Bank of America is fighting back in court against former employees who claim the bank encouraged them to push homeowners into foreclosure instead of the government's mortgage-relief program.
In a court filing on Friday seeking to keep homeowners from teaming up to file a class-action lawsuit, Bank of America's lawyers said that the whistleblowers had "wildly misrepresented their duties at the bank" and declared that the claims they made were "impossible."
Last month, in support of the homeowners' lawsuit, seven former bank employees filed sworn affidavits claiming that Bank of America had encouraged them to push delinquent mortgage borrowers looking for relief under the government's Home Affordable Modification Program (HAMP) into foreclosures or in-house mortgage modifications instead, so the bank could make more money. Some of the whistleblowers said that they had seen the bank offer rewards to employees, including $500 cash bonuses and gift cards to Target and Bed Bath and Beyond, for excellence in making borrowers' lives miserable.
Bank employees were encouraged to doctor bank records, delay HAMP application processing and lie to customers in order to make this happen, the whistleblowers claimed. Bank employees who complained about the system were fired, according to their affidavits.
In its response on Friday, Bank of America says the whistleblowers had little or no involvement in processing HAMP claims and so couldn't possibly have seen the kinds of things they claim they saw. If such things existed, which they didn't, says the bank.
"In sum, the declarants could not have witnessed what they claim to have witnessed because they were not in a position to do so -- and would not have witnessed such things in any event because Bank of America’s actual practices were diametrically opposite," the bank's court filing says.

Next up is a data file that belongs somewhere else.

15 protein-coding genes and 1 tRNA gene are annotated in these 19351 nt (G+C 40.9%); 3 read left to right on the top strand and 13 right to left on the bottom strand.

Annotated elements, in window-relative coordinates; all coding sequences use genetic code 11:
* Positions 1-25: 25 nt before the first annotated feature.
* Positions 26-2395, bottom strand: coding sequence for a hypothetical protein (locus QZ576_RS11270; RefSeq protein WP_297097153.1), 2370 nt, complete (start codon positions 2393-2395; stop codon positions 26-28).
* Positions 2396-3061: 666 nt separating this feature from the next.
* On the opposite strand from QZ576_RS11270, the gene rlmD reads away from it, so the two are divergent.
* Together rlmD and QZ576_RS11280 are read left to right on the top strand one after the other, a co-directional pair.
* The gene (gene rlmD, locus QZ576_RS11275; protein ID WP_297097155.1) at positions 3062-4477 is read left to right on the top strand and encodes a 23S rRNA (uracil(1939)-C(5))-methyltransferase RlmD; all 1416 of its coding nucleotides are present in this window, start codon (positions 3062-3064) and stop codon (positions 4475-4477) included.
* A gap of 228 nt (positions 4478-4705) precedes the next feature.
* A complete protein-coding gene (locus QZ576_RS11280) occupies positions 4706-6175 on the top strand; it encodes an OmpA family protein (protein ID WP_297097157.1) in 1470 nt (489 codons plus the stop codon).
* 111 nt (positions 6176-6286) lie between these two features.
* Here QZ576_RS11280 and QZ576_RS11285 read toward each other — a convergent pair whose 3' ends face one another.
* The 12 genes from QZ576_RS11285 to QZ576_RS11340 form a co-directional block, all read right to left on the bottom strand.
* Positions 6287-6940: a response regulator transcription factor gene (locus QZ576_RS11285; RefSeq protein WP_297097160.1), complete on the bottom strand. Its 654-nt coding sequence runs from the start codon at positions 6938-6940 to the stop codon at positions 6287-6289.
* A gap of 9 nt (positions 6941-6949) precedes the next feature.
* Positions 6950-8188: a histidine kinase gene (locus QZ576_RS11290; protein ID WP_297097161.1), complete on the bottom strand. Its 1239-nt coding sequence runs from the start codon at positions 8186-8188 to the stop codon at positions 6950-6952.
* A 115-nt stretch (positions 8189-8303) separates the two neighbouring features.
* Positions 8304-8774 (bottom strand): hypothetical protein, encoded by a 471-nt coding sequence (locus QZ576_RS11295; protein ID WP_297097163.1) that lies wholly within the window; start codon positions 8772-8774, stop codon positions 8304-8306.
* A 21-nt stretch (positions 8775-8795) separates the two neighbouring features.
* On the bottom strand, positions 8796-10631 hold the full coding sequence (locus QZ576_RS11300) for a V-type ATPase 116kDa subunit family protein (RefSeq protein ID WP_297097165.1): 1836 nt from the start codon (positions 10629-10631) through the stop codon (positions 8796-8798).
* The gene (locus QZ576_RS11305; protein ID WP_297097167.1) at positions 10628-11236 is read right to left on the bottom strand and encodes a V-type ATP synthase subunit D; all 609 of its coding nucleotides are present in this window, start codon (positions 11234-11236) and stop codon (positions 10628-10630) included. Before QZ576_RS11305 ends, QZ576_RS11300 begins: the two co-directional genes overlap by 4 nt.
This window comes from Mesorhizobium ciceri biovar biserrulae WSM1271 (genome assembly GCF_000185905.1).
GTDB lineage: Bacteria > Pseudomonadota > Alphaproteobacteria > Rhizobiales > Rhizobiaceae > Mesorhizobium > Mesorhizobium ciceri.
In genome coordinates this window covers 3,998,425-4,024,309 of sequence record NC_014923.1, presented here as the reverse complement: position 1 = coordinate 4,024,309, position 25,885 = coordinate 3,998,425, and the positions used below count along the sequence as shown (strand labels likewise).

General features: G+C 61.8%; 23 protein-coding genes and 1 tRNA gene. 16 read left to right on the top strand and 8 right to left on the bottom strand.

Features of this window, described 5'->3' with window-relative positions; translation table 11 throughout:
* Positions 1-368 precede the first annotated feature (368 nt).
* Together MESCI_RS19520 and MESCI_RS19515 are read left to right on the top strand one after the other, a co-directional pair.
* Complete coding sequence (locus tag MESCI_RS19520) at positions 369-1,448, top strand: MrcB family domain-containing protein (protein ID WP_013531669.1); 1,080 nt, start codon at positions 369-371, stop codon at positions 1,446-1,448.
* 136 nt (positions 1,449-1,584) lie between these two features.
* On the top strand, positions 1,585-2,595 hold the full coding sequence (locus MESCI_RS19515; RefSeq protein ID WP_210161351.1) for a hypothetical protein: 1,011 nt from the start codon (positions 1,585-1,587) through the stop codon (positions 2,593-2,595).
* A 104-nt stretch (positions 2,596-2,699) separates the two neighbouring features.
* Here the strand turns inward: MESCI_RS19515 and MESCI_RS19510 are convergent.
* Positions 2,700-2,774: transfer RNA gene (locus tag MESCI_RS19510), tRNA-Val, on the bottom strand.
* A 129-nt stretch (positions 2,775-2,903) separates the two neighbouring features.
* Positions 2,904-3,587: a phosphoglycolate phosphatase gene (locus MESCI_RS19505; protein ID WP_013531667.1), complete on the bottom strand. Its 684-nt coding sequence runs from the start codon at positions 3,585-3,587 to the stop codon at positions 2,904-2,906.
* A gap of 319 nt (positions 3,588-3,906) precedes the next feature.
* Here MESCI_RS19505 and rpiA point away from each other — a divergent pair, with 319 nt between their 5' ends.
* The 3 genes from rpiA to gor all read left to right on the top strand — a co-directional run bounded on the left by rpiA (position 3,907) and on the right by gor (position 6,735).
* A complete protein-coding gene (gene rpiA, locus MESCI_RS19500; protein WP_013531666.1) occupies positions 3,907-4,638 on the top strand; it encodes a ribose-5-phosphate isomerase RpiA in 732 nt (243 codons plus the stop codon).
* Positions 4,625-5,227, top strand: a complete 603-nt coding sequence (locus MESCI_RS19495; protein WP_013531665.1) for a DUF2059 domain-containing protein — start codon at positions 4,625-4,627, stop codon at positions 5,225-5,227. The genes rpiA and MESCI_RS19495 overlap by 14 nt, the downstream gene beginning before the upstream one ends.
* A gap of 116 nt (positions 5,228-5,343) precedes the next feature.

The bank says that six of the seven whistleblowers were motivated to lie because they had been fired for "inappropriate behavior," including threatening a coworker with violence, sending inappropriate text messages and "bullying."
As Consumerist's Chris Morran points out, the bank does not try to deny the claims of one ex-employee, who said she worked in customer service and was instructed to tell every HAMP applicant who called that their case was "under review," even if it had not been touched in months or if their plea for loan modification had already been rejected.
Bank of America was one of the big U.S. banks that settled federal claims of abusive mortgage-foreclosure practices last year, agreeing to pay nearly $12 billion and clean up its act. In May, New York Attorney General Eric Schneiderman said he planned to sue Bank of America and Wells Fargo for failing to live up to the terms of that settlement in their handling of mortgages.
In its filing, Bank of America claims that "other employees" say "the bank bent over backwards to help borrowers seeking HAMP modifications" and that "employees were often contacted directly by borrowers wishing to express thanks for their help on HAMP applications."